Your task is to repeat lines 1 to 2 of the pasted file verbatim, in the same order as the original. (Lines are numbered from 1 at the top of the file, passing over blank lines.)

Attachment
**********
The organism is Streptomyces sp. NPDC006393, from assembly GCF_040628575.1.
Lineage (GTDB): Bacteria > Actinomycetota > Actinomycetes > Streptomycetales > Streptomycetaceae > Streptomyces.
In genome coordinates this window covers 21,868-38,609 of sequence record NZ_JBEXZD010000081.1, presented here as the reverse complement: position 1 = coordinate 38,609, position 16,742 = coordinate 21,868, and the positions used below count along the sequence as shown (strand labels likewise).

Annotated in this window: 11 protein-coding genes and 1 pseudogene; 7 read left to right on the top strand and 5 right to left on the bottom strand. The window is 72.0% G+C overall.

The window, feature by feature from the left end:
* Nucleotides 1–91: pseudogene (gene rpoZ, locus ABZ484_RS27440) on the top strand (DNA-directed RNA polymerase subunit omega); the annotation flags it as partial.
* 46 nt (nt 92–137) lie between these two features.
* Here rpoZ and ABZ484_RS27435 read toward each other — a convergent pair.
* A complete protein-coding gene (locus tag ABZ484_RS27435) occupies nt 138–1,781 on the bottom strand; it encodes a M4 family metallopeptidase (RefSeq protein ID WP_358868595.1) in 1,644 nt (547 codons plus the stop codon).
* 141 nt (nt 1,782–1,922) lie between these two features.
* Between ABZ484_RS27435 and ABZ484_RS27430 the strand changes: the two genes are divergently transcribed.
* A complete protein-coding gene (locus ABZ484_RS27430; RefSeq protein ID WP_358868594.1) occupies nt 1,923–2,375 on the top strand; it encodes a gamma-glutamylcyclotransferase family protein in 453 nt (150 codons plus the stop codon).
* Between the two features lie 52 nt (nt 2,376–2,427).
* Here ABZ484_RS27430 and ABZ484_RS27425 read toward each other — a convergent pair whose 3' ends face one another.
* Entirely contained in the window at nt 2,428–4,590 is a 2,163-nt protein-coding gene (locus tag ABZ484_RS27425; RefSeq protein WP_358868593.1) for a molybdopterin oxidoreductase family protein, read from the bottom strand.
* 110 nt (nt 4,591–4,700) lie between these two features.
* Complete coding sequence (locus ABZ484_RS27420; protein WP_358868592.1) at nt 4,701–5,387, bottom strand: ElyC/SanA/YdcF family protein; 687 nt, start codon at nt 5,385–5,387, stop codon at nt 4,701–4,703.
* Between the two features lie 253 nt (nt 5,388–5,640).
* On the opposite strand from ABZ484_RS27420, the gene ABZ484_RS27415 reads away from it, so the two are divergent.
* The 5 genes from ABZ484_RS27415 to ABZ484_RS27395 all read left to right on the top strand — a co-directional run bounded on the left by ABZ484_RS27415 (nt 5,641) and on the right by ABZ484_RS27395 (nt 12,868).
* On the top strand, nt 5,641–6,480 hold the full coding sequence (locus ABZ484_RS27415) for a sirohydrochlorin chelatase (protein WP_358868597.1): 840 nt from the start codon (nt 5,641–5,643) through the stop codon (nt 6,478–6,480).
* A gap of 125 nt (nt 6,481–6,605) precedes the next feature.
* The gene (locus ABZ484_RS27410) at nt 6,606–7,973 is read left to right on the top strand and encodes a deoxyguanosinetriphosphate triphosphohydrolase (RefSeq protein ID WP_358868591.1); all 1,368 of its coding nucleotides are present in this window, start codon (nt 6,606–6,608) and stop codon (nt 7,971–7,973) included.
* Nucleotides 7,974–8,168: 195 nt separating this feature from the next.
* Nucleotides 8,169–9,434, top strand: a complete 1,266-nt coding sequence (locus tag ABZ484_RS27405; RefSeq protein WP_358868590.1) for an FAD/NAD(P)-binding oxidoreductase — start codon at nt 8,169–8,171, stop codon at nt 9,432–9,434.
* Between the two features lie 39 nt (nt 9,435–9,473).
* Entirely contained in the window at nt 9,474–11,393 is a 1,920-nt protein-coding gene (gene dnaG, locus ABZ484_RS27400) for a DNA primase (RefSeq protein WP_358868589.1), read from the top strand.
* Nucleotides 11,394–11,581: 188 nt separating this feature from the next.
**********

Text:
The organism is Streptomyces sp. NPDC006393, from assembly GCF_040628575.1.
Lineage (GTDB): Bacteria > Actinomycetota > Actinomycetes > Streptomycetales > Streptomycetaceae > Streptomyces.